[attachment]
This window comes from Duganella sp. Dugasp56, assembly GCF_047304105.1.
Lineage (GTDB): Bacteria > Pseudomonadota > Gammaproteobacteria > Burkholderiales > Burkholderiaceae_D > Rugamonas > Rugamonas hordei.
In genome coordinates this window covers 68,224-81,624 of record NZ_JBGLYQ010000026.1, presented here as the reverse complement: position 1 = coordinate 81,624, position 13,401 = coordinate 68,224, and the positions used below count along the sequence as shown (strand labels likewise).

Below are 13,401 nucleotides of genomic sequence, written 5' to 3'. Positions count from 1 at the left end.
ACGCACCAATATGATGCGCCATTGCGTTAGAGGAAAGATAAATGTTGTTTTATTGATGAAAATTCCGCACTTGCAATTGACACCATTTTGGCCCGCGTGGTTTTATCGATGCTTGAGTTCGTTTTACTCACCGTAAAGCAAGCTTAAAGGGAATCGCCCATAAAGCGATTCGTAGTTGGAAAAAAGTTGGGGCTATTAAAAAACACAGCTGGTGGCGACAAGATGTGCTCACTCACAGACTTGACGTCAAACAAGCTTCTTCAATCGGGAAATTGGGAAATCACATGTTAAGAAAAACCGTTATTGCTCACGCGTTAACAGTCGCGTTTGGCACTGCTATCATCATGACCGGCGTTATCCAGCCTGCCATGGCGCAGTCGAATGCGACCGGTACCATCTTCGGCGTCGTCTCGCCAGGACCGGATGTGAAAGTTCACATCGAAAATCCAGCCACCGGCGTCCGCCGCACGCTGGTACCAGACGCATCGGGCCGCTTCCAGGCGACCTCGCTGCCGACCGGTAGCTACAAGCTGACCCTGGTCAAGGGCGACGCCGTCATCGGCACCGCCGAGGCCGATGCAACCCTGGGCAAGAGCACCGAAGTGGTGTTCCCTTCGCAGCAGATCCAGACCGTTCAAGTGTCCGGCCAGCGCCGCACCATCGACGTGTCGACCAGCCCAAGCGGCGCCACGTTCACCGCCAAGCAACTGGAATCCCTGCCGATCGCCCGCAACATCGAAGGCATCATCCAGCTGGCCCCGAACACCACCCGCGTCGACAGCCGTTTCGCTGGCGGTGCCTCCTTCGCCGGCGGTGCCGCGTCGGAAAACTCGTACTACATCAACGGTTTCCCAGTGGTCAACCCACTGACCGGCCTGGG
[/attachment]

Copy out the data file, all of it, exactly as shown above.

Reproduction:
This window comes from Duganella sp. Dugasp56, assembly GCF_047304105.1.
Lineage (GTDB): Bacteria > Pseudomonadota > Gammaproteobacteria > Burkholderiales > Burkholderiaceae_D > Rugamonas > Rugamonas hordei.
In genome coordinates this window covers 68,224-81,624 of record NZ_JBGLYQ010000026.1, presented here as the reverse complement: position 1 = coordinate 81,624, position 13,401 = coordinate 68,224, and the positions used below count along the sequence as shown (strand labels likewise).

Below are 13,401 nucleotides of genomic sequence, written 5' to 3'. Positions count from 1 at the left end.
ACGCACCAATATGATGCGCCATTGCGTTAGAGGAAAGATAAATGTTGTTTTATTGATGAAAATTCCGCACTTGCAATTGACACCATTTTGGCCCGCGTGGTTTTATCGATGCTTGAGTTCGTTTTACTCACCGTAAAGCAAGCTTAAAGGGAATCGCCCATAAAGCGATTCGTAGTTGGAAAAAAGTTGGGGCTATTAAAAAACACAGCTGGTGGCGACAAGATGTGCTCACTCACAGACTTGACGTCAAACAAGCTTCTTCAATCGGGAAATTGGGAAATCACATGTTAAGAAAAACCGTTATTGCTCACGCGTTAACAGTCGCGTTTGGCACTGCTATCATCATGACCGGCGTTATCCAGCCTGCCATGGCGCAGTCGAATGCGACCGGTACCATCTTCGGCGTCGTCTCGCCAGGACCGGATGTGAAAGTTCACATCGAAAATCCAGCCACCGGCGTCCGCCGCACGCTGGTACCAGACGCATCGGGCCGCTTCCAGGCGACCTCGCTGCCGACCGGTAGCTACAAGCTGACCCTGGTCAAGGGCGACGCCGTCATCGGCACCGCCGAGGCCGATGCAACCCTGGGCAAGAGCACCGAAGTGGTGTTCCCTTCGCAGCAGATCCAGACCGTTCAAGTGTCCGGCCAGCGCCGCACCATCGACGTGTCGACCAGCCCAAGCGGCGCCACGTTCACCGCCAAGCAACTGGAATCCCTGCCGATCGCCCGCAACATCGAAGGCATCATCCAGCTGGCCCCGAACACCACCCGCGTCGACAGCCGTTTCGCTGGCGGTGCCTCCTTCGCCGGCGGTGCCGCGTCGGAAAACTCGTACTACATCAACGGTTTCCCAGTGGTCAACCCACTGACCGGCCTGGG